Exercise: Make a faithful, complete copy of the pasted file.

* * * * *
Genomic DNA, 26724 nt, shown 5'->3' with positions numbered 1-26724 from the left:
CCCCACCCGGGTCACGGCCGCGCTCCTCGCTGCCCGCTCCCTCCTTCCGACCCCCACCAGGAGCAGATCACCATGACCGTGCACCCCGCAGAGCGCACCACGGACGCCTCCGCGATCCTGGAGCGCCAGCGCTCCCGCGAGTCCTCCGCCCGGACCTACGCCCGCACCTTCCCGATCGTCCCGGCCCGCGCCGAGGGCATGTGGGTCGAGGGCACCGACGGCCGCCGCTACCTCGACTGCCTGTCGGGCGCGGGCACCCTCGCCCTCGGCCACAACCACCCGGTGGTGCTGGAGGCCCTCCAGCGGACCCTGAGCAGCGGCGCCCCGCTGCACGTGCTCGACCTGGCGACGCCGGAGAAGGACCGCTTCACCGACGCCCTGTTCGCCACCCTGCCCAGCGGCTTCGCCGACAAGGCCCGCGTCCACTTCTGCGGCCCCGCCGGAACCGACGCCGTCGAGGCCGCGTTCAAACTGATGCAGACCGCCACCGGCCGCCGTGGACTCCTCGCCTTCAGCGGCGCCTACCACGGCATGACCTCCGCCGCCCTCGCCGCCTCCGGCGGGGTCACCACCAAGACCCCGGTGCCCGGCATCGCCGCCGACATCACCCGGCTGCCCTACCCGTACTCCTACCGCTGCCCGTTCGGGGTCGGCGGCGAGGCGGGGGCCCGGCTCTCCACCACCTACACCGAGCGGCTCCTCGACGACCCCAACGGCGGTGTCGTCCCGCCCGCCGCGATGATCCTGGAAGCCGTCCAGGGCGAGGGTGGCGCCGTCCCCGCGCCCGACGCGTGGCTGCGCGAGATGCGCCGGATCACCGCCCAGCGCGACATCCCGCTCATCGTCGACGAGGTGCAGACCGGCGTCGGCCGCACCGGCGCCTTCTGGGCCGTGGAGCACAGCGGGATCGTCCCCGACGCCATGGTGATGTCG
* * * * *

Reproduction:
Genomic DNA, 26724 nt, shown 5'->3' with positions numbered 1-26724 from the left:
CCCCACCCGGGTCACGGCCGCGCTCCTCGCTGCCCGCTCCCTCCTTCCGACCCCCACCAGGAGCAGATCACCATGACCGTGCACCCCGCAGAGCGCACCACGGACGCCTCCGCGATCCTGGAGCGCCAGCGCTCCCGCGAGTCCTCCGCCCGGACCTACGCCCGCACCTTCCCGATCGTCCCGGCCCGCGCCGAGGGCATGTGGGTCGAGGGCACCGACGGCCGCCGCTACCTCGACTGCCTGTCGGGCGCGGGCACCCTCGCCCTCGGCCACAACCACCCGGTGGTGCTGGAGGCCCTCCAGCGGACCCTGAGCAGCGGCGCCCCGCTGCACGTGCTCGACCTGGCGACGCCGGAGAAGGACCGCTTCACCGACGCCCTGTTCGCCACCCTGCCCAGCGGCTTCGCCGACAAGGCCCGCGTCCACTTCTGCGGCCCCGCCGGAACCGACGCCGTCGAGGCCGCGTTCAAACTGATGCAGACCGCCACCGGCCGCCGTGGACTCCTCGCCTTCAGCGGCGCCTACCACGGCATGACCTCCGCCGCCCTCGCCGCCTCCGGCGGGGTCACCACCAAGACCCCGGTGCCCGGCATCGCCGCCGACATCACCCGGCTGCCCTACCCGTACTCCTACCGCTGCCCGTTCGGGGTCGGCGGCGAGGCGGGGGCCCGGCTCTCCACCACCTACACCGAGCGGCTCCTCGACGACCCCAACGGCGGTGTCGTCCCGCCCGCCGCGATGATCCTGGAAGCCGTCCAGGGCGAGGGTGGCGCCGTCCCCGCGCCCGACGCGTGGCTGCGCGAGATGCGCCGGATCACCGCCCAGCGCGACATCCCGCTCATCGTCGACGAGGTGCAGACCGGCGTCGGCCGCACCGGCGCCTTCTGGGCCGTGGAGCACAGCGGGATCGTCCCCGACGCCATGGTGATGTCG